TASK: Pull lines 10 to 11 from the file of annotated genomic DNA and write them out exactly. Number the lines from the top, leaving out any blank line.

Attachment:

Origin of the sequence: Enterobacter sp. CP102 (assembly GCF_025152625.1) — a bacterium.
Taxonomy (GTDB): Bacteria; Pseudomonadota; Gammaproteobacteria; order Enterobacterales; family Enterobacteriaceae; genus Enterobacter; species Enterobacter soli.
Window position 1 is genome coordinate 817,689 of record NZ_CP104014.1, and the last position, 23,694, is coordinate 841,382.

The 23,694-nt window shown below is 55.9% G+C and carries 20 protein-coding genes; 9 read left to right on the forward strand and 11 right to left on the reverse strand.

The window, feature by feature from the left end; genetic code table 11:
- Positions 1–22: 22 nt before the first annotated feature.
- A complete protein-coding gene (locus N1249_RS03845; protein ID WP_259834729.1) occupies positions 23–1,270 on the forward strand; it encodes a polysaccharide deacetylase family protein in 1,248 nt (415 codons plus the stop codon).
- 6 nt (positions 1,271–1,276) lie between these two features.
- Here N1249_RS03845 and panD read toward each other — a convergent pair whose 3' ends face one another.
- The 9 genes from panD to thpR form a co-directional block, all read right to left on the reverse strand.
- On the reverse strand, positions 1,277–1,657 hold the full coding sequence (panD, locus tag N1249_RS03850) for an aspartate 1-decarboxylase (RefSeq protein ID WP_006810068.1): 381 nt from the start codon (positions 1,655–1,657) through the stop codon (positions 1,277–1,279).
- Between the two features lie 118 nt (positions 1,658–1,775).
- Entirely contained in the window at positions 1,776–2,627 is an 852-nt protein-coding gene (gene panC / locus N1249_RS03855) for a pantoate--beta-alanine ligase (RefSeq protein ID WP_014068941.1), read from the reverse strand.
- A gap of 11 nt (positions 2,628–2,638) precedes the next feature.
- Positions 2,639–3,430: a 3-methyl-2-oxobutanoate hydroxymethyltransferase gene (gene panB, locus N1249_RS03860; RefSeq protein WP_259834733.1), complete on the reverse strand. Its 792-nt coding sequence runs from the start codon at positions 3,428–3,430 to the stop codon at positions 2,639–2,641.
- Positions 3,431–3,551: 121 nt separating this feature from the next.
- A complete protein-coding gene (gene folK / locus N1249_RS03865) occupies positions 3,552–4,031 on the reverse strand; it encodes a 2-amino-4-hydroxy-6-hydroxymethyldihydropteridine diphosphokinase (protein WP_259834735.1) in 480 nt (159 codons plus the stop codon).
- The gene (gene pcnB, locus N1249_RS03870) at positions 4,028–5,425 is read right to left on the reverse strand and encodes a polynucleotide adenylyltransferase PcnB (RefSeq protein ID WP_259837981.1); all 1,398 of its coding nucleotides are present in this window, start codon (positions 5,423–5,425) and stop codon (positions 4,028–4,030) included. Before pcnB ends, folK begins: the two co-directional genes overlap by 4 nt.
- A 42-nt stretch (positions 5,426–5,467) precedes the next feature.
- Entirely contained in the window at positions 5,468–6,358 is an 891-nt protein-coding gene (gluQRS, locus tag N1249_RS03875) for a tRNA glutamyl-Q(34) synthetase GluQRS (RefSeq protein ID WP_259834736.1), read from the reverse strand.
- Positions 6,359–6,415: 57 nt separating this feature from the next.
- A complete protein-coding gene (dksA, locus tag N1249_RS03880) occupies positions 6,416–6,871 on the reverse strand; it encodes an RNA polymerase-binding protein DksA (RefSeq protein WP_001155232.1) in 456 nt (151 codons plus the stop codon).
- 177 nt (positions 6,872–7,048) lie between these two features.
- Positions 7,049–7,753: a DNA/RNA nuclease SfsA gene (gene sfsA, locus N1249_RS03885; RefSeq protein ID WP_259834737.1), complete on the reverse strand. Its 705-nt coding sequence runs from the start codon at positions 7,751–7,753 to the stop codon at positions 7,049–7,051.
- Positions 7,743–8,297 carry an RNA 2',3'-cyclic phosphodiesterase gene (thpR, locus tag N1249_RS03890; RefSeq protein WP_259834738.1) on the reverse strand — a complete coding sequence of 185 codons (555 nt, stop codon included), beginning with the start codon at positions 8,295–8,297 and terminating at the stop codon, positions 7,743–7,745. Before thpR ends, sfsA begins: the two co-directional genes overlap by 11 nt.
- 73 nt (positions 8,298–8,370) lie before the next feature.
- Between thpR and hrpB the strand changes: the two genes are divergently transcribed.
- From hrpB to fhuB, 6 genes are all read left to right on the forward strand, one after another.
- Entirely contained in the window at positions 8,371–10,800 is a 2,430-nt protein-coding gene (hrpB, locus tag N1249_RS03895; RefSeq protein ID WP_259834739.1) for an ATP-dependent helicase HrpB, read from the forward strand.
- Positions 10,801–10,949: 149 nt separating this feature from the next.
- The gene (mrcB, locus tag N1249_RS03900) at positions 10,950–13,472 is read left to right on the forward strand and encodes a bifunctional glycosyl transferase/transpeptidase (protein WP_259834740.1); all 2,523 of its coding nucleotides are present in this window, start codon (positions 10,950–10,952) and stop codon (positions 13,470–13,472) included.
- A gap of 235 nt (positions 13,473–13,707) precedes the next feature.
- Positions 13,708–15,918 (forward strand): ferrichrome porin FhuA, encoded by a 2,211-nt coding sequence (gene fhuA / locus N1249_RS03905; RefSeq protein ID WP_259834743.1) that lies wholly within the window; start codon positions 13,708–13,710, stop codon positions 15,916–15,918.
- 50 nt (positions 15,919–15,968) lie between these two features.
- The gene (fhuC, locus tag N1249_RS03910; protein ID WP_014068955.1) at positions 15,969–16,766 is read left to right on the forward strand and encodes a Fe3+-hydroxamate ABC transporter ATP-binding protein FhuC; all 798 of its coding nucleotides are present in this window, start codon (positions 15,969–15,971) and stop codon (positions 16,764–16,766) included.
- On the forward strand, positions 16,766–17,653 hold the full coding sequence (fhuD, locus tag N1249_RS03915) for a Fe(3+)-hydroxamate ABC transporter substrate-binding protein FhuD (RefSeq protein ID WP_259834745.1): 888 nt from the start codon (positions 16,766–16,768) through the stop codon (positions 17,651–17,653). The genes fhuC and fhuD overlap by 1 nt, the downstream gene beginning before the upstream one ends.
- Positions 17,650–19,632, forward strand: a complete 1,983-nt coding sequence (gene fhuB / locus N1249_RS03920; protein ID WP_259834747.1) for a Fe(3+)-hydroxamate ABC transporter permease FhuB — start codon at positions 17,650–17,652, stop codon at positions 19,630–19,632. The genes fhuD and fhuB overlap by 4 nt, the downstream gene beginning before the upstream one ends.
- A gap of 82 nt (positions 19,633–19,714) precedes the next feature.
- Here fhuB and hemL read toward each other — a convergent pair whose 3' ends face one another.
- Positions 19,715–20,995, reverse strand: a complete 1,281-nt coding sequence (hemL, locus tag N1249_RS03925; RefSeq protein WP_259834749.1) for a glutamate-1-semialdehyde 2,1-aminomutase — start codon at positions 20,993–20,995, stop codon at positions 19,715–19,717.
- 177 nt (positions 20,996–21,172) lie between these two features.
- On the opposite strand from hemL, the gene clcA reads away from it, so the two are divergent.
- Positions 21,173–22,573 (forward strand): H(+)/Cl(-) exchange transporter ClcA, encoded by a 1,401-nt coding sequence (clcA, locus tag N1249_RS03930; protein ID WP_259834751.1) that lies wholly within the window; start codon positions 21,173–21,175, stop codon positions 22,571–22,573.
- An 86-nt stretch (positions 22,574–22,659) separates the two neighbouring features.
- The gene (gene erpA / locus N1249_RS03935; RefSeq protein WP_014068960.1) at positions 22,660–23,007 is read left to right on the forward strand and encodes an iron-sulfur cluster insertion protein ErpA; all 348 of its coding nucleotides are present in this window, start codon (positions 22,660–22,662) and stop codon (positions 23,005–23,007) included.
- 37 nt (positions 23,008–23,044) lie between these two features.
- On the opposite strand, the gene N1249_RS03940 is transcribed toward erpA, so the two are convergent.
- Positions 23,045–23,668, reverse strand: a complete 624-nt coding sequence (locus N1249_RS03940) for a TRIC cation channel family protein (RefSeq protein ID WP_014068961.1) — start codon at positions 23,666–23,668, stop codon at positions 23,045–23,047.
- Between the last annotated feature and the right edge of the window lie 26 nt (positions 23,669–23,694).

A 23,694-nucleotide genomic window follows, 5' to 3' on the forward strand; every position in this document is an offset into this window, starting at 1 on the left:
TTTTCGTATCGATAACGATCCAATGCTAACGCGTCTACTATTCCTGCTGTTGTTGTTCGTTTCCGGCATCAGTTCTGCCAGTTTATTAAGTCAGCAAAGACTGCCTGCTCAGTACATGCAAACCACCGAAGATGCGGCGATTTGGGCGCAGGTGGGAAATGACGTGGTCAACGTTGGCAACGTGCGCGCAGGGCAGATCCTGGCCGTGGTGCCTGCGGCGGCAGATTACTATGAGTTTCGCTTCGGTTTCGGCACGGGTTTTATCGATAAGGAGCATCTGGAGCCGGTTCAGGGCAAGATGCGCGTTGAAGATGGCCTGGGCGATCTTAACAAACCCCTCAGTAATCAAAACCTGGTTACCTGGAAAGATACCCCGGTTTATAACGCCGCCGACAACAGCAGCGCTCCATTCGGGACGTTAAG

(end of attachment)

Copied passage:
- The 9 genes from panD to thpR form a co-directional block, all read right to left on the reverse strand.
- On the reverse strand, positions 1,277–1,657 hold the full coding sequence (panD, locus tag N1249_RS03850) for an aspartate 1-decarboxylase (RefSeq protein ID WP_006810068.1): 381 nt from the start codon (positions 1,655–1,657) through the stop codon (positions 1,277–1,279).